Lights, Camera, Action!


Lights, Camera, Action!

Here’s a thought. Imagine each of our lives recorded like a real-time show on a platform, say Netflix. But this is meant specifically for one’s own eyes (you probably don’t want everyone to see how you mindlessly stubbed your toe and screamed out in pain for five minutes straight this morning). Give the show a name, preferably with a positive spin; Always Have I Ever? Life Education? Breaking Good? How To Get Away With Life? Light? And this being real life, the show is not punctuated with back-to-back punch lines or overly dramatic scenes every two minutes, but is more like an endless documentary and captures every teeny thing; the mundane day to day activities, the smiles and the frowns, the ordinary conversations, the smallest of small moments.

If this reminds you of The Truman Show, it is indeed along those lines, except in this analogy, you knowingly direct your own show, just as everyone does theirs. You get to choose the genre. You get to change it too. Some episodes are romance, some comedy, some drama, and some even adventure. But there are no retakes, no edits, no deletion of scenes allowed, only one chance at everything.

Every few months, you wait in anticipation as a new season of your show gets released; representing a new version of you. Some seasons are spellbinding, you’re hooked to it. And some seasons are unpleasant, and you just want to get them over with. Sometimes, there’s the arrival of an interesting character you fall in love with. And sometimes an evil character you wish would die at the end of the season (that went a little too far, but you get the drift). But every person adds nuance to the show and develops the character arc of the main protagonist, you.

Within each season, are the small episodes as a window peek into the day to day life. Not each episode is the best. Heck, some episodes are absolute shit and you can’t help but cringe at it, or yourself. And yet, episode by episode, season by season, you understand yourself better, and connect with yourself deeper. You root for yourself in the hardships and chuckle over the embarrassing moments. You shed a tear over the heartbreaks and empathize with the efforts. And when you rewatch your old episodes, you understand where you came from and are hopefully more forgiving in retrospect.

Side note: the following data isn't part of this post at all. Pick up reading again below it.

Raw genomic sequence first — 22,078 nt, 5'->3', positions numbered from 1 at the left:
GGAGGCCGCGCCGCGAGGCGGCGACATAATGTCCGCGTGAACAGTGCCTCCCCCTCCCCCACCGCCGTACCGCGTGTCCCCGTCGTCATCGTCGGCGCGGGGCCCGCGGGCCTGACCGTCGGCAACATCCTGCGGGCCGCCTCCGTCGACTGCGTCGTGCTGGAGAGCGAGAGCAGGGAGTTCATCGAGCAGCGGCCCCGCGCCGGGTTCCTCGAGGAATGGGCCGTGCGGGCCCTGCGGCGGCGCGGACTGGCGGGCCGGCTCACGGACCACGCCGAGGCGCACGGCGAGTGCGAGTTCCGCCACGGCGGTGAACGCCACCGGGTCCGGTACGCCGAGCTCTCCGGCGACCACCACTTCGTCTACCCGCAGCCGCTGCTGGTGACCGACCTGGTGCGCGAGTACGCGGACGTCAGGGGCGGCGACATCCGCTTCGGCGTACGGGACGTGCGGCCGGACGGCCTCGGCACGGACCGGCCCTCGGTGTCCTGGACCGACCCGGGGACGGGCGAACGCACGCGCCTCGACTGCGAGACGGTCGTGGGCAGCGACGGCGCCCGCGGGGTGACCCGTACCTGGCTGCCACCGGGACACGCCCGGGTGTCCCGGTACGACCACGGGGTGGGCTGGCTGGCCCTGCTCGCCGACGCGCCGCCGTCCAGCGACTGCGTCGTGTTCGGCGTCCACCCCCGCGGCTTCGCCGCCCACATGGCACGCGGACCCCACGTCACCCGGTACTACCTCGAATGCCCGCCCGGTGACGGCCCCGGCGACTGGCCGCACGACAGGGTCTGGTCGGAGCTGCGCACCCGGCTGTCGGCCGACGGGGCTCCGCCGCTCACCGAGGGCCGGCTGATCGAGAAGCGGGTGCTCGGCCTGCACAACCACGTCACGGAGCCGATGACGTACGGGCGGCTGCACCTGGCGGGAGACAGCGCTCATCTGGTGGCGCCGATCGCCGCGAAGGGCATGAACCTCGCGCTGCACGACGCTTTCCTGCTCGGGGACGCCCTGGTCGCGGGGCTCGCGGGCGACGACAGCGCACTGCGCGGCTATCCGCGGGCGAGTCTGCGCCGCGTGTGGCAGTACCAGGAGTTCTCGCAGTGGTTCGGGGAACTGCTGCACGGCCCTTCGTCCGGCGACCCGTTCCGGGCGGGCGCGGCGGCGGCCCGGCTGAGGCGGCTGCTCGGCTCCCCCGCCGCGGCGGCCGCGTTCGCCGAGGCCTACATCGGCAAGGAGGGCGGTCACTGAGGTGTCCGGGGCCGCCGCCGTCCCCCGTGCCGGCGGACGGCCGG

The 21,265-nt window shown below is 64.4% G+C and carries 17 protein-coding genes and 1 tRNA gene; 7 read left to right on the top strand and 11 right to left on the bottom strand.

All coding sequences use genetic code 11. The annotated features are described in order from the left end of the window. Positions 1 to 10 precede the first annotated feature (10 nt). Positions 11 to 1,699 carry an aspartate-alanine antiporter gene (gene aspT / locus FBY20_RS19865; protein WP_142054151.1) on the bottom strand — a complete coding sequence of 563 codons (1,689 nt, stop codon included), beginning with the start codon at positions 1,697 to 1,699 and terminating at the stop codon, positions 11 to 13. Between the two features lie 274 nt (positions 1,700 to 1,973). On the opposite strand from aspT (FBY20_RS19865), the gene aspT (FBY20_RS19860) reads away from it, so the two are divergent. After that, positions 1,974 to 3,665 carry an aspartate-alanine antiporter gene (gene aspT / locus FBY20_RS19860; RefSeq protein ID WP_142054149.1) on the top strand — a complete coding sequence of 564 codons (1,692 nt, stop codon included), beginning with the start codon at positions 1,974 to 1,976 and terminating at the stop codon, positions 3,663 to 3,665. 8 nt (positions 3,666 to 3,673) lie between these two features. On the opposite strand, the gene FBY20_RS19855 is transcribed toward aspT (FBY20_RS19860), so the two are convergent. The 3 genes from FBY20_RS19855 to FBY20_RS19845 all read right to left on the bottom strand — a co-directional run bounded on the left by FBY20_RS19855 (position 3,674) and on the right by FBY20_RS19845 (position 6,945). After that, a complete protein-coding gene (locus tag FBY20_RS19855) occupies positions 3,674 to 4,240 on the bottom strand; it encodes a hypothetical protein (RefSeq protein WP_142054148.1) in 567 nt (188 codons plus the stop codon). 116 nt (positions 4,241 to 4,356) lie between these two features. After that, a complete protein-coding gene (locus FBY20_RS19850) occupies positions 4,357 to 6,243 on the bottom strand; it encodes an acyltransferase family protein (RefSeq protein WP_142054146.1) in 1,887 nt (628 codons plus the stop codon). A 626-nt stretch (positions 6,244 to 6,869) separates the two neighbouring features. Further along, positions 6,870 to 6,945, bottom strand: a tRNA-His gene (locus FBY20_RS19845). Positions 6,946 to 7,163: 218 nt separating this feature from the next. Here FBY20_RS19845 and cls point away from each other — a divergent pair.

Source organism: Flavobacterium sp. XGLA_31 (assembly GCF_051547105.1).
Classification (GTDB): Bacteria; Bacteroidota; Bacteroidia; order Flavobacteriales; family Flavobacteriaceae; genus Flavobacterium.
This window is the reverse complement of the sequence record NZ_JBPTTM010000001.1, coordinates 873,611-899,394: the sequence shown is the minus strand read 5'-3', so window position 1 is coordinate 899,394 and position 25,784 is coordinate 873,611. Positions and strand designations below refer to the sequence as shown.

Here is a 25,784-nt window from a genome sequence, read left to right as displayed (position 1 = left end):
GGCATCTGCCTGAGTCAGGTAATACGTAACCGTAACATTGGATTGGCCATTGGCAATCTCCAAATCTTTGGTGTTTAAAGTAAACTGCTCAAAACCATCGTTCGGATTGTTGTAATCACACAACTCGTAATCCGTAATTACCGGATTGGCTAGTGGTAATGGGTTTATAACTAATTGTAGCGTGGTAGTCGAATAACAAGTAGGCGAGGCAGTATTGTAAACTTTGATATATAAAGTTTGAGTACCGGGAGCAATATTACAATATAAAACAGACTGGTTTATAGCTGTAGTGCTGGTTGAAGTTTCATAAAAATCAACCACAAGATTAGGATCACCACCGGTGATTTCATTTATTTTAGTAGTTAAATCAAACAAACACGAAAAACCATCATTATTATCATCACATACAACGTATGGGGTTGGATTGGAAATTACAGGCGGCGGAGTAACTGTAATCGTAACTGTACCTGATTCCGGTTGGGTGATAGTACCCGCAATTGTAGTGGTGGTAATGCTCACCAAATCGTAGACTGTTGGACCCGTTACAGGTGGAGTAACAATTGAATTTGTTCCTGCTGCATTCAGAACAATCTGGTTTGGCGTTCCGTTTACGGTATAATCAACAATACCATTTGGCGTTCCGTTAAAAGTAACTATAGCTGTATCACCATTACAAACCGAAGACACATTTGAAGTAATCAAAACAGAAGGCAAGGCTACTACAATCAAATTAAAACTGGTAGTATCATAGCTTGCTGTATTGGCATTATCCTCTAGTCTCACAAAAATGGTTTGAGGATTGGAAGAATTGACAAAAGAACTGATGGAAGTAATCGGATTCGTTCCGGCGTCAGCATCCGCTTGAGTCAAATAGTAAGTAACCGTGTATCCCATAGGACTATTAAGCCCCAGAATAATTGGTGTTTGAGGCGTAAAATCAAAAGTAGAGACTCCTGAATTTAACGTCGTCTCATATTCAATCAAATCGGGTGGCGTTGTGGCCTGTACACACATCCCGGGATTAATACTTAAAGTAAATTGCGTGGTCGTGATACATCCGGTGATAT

The shows that speak to me the most are those that have a deep character arc. Where you see a drastic change in the protagonist’s personality from season 1 to season 10, understand their quirks and love how much they’ve grown, much like how we would like to in real life (perhaps Louis from Suits or Rachel from Friends rings a bell?)

That’s how I would like my “show” to be. With bountiful change in the character season after season, hopefully for the better. A few laughs here, a few tears there. Good friends and family you wish to see constantly, while accepting that some people will flick in and out as guests for just 2 episodes. But the best parts are when you encounter someone out of the blue and they unexpectedly stick through the seasons, making it all the better.

And with these special people in your life, you choose to share the password for your show. Maybe unlock a few episodes first apprehensively, and then some more, and then all of it; right from the awkward first episodes, to the embarrassing ones you want to fast-forward through, to the ones you’re proud of and replay with joy.

You’re the director, producer, actor and critic of your show; all-in-one. As you live scene after scene, you realize that the most that can be done with the past story, is use it to gain
acceptance and cherish it as memories. Likewise, you have a fair idea of the direction you want your show to take next season. But if you sqander too much time critiquing the past episodes, or meticulously directing episodes way into the future, then how do take out time to act “now”?

To quote from the book, The Courage To Be Disliked, “Life is not made up of lines, but a series of dots, a series of moments called “now”. If you’re under a bright spotlight, you won’t be able to see even the front row.
If you are shining a bright spotlight on here and now, you cannot see the past or the future anymore.” At the end, all we can do is throw on some make-up, bask in the spotlight, and dance the dance in this very moment, with whatever funky moves we’ve got.

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